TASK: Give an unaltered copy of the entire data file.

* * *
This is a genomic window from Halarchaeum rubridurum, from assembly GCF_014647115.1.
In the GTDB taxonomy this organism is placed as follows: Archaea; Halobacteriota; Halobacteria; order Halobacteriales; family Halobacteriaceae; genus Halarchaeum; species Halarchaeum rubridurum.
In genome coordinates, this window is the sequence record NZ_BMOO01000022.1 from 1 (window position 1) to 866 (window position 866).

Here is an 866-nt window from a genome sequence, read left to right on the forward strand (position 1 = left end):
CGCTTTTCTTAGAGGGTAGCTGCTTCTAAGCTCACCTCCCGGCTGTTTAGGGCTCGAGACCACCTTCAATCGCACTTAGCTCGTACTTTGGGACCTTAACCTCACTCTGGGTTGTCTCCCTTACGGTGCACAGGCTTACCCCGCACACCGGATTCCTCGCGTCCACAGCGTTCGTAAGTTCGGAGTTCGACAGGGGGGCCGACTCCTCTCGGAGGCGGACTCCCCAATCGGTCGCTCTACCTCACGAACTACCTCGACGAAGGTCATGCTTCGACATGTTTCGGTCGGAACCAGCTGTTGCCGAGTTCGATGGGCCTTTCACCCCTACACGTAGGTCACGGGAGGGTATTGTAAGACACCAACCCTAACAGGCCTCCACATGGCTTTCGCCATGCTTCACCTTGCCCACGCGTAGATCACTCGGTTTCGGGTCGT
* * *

This is a genomic window from Halarchaeum rubridurum, from assembly GCF_014647115.1.
In the GTDB taxonomy this organism is placed as follows: Archaea; Halobacteriota; Halobacteria; order Halobacteriales; family Halobacteriaceae; genus Halarchaeum; species Halarchaeum rubridurum.
In genome coordinates, this window is the sequence record NZ_BMOO01000022.1 from 1 (window position 1) to 866 (window position 866).

Here is an 866-nt window from a genome sequence, read left to right on the forward strand (position 1 = left end):
CGCTTTTCTTAGAGGGTAGCTGCTTCTAAGCTCACCTCCCGGCTGTTTAGGGCTCGAGACCACCTTCAATCGCACTTAGCTCGTACTTTGGGACCTTAACCTCACTCTGGGTTGTCTCCCTTACGGTGCACAGGCTTACCCCGCACACCGGATTCCTCGCGTCCACAGCGTTCGTAAGTTCGGAGTTCGACAGGGGGGCCGACTCCTCTCGGAGGCGGACTCCCCAATCGGTCGCTCTACCTCACGAACTACCTCGACGAAGGTCATGCTTCGACATGTTTCGGTCGGAACCAGCTGTTGCCGAGTTCGATGGGCCTTTCACCCCTACACGTAGGTCACGGGAGGGTATTGTAAGACACCAACCCTAACAGGCCTCCACATGGCTTTCGCCATGCTTCACCTTGCCCACGCGTAGATCACTCGGTTTCGGGTCGT